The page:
I assume you are doing her classic outfit?
For this, you have far better options than leather that are cheaper and easier to sew.
I would look for a garment weight stretch faux leather. This will be a knit fabric coated on one side with a plastic material to make it look like leather, but it will breathe and stretch like a knit fabric. These types of faux leathers are widely available, even at chain fabric stores like Joann.
Another option is wet-look spandex. This will be even more stretchy, which may not be the effect that you want, but will be shinier than most other materials.
If you can find a garment-weight non-stretch faux leather, that would be another option, though most non-stretch faux leathers available in chain stores are a bit heavier in weight than what you would want here.
If you want a challenge sewing but a very 2006 look (hey, sometimes being authentic to the time a piece of media was made is good!), a shiny PVC fabric would be a good option. This is again a knit fabric with a plastic (vinyl in this case) coating, but the coating is smooth and has a high gloss. This is not an easy material to sew, however.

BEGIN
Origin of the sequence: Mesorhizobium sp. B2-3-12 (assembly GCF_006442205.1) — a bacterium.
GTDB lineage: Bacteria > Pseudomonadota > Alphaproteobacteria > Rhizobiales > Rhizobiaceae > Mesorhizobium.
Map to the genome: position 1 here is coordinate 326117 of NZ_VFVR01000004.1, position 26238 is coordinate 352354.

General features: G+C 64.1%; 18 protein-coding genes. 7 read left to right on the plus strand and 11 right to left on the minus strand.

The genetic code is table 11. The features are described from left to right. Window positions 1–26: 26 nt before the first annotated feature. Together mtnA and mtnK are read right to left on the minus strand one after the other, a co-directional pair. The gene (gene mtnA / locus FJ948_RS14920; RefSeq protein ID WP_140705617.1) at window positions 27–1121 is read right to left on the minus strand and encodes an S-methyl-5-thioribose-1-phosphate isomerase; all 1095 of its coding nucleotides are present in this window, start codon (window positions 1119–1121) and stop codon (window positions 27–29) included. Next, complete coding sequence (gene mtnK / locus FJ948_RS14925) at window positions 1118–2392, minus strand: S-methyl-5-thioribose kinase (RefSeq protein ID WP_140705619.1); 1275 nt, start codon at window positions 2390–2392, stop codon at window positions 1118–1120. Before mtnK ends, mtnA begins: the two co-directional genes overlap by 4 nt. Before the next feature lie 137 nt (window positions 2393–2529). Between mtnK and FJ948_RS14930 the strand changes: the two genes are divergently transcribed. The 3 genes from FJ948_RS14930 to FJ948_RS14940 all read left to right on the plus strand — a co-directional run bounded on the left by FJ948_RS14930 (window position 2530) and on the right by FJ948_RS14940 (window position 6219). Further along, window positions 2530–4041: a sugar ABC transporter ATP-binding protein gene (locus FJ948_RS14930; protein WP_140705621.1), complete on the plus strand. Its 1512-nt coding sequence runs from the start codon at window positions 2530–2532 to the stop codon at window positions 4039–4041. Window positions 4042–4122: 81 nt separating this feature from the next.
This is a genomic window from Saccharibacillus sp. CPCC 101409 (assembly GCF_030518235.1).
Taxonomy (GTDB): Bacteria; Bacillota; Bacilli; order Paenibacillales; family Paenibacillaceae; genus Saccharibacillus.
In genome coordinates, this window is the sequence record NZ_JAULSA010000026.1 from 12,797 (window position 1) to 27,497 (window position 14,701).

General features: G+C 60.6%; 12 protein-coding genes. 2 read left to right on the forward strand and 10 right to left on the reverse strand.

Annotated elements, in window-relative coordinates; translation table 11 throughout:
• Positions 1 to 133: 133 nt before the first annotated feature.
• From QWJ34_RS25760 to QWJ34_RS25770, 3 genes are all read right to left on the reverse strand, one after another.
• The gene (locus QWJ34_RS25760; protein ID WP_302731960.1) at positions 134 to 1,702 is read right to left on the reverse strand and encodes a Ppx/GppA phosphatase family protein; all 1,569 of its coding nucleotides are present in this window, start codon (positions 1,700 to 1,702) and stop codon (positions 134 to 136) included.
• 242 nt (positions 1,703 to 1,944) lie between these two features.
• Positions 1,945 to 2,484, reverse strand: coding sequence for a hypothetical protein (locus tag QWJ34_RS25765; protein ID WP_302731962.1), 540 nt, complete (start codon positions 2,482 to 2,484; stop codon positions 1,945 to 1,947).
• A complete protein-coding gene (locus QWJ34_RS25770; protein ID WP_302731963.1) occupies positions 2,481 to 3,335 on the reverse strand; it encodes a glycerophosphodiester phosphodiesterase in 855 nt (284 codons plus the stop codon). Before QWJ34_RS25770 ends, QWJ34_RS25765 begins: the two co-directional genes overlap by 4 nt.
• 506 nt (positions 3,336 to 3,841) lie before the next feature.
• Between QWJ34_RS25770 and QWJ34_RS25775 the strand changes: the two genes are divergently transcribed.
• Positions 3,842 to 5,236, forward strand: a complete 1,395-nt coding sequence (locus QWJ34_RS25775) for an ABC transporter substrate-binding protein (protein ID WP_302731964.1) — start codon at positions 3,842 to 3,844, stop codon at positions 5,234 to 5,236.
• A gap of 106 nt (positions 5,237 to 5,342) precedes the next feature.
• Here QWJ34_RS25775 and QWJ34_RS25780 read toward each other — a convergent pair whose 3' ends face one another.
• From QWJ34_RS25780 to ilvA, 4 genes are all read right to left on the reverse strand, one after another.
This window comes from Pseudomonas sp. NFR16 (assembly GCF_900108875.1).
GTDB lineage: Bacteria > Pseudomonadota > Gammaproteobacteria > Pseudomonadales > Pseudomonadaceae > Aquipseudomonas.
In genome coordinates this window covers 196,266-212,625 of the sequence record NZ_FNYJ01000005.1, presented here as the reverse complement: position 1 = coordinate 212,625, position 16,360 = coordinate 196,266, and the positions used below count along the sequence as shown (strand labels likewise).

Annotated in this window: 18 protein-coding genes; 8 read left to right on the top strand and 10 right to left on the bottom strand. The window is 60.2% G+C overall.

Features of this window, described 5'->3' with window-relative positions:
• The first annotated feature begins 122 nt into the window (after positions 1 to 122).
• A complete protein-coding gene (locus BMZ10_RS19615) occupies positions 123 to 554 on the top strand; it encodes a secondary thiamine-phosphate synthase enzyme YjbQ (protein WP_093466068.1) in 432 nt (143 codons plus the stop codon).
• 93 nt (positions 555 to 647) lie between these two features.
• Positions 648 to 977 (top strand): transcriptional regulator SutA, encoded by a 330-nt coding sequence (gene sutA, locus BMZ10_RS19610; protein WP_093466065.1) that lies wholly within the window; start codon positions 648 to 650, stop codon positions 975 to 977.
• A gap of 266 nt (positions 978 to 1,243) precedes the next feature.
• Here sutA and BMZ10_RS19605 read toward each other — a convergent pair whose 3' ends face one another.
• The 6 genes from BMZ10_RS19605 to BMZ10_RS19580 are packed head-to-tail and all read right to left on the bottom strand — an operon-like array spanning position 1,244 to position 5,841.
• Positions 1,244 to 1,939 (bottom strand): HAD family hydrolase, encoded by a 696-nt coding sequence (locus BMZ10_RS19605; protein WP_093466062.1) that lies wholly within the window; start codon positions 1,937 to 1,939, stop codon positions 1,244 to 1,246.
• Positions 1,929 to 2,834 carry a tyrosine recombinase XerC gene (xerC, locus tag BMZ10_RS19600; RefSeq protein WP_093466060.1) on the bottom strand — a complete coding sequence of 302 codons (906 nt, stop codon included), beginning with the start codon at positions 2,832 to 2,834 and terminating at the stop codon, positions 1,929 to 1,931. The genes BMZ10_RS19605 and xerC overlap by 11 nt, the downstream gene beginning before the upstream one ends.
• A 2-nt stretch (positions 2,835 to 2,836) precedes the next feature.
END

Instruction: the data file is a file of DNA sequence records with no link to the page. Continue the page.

If you don’t mind having a less leather-like look but still keeping the sheen, a mid-weight to heavyweight satin would work well.
Almost any of the faux leather or vinyl options would require a non-stick/teflon foot for your sewing machine, which prevents the fabric from sticking as you sew it. I would recommend a stretch needle if you go with any of the knit options, and you may need a heavier needle for certain faux leathers. You may also opt to use a tear-away stabilizer as you sew, to prevent both sticking and skipped stitches.
It’s unclear how her bodice is constructed, and you may want to add boning and bra cups. If this is the case and you end up with a stretch material, make sure that the direction of greatest stretch goes vertically on your torso, and then flatline the material to a non-stretch material to prevent it from stretching while worn. You can also add boning channels and boning directly to a stretch material, and use the advantage of the stretch to cover the complex curves of a bra cup.
I hope this helps! Good luck :]